When it comes to getting a hat for your next hike or your summer river or beach adventures, Topiku is making upcycled ones that will not only protect you from the sun and make you look cool but also diverse waste from going to landfill in Indonesia. Topiku was founded in 2014 when Monty Hasan happened upon artisans that were making bags out of upcycled materials. They upcycle buckets into brims, leather scraps are collected and cut into patches, and straps and fabrics are directly upcycled from other manufacturers. Topiku works with at-home artisans in the village of Desa Rahayu in Cigondewah, West Java, Indonesia. They also buy certified carbon offsets to mitigate the emissions they cannot reduce.

Use code ECOSTYLIST10 for 10% off.


To warm up your feet, look no further than Conscious Step. Their colorful socks are made from organic cotton from India. Their materials are GOTS, Fairtrade, and certified vegan. Every purchase you make with them ensures you are helping with a partner non-profit, giving back with meals, books for kids, water, or tree protection, among other great causes. So far, Conscious Step has donated $811,655, with the help of its customers. They also offer candles and sweatshirts. Their candles are handmade in the US by a family-owned factory.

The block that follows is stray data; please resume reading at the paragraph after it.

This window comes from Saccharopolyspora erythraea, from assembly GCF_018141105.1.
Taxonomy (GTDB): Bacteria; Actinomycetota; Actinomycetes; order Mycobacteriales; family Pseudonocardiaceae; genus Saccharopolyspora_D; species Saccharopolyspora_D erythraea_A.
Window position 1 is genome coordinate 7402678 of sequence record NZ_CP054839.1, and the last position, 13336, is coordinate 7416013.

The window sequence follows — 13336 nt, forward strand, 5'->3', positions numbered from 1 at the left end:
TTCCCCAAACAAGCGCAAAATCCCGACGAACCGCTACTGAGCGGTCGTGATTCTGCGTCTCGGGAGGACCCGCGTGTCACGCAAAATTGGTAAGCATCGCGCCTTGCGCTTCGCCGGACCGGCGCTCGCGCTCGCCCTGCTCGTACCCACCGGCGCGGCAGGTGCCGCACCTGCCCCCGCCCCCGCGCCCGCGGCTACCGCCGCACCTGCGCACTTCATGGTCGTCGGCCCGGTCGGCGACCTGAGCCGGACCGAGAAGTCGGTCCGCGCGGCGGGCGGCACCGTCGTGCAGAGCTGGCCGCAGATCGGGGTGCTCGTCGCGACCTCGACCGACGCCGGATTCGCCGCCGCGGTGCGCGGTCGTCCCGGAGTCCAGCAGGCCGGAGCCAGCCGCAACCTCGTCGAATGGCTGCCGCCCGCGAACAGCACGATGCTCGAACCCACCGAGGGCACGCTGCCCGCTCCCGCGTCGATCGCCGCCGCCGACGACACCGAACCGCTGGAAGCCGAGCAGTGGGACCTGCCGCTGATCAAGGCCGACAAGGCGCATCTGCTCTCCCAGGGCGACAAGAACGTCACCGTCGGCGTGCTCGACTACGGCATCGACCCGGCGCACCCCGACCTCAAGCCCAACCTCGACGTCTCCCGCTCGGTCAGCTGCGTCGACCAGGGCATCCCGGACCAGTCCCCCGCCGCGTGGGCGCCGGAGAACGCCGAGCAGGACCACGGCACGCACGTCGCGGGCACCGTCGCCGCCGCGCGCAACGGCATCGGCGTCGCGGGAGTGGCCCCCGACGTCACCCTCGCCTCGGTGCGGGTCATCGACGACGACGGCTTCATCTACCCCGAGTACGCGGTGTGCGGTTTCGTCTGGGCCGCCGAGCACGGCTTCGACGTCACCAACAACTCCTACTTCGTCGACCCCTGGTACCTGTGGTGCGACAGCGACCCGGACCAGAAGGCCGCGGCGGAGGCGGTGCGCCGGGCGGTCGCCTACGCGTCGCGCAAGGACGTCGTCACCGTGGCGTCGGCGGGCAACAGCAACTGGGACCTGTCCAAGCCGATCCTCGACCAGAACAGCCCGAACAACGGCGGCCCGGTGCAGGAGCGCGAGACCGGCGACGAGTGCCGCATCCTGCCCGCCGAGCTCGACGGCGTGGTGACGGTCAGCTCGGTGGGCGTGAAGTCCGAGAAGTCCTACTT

Shein Alternative for Homeware and Gifts: Ten Thousand Villages 

ten thousand villages

Looking for a unique gift for your partner, friends, and family? There’s nothing quite like being able to tell the story of a unique piece you’d been given, that has been artisanally handcrafted. This is why you’ll like Ten Thousand Villages. 

From rugs to stationary, to wall art, to low-waste lifestyle items, they have it all. Not only that, but they also offer kitchen, spa, and outdoor products: there’s something for every personality on your loved one’s list.  The best thing? You know you are supporting a maker-to-market movement with your purchase that aggregates crafters from more than 10,000 villages.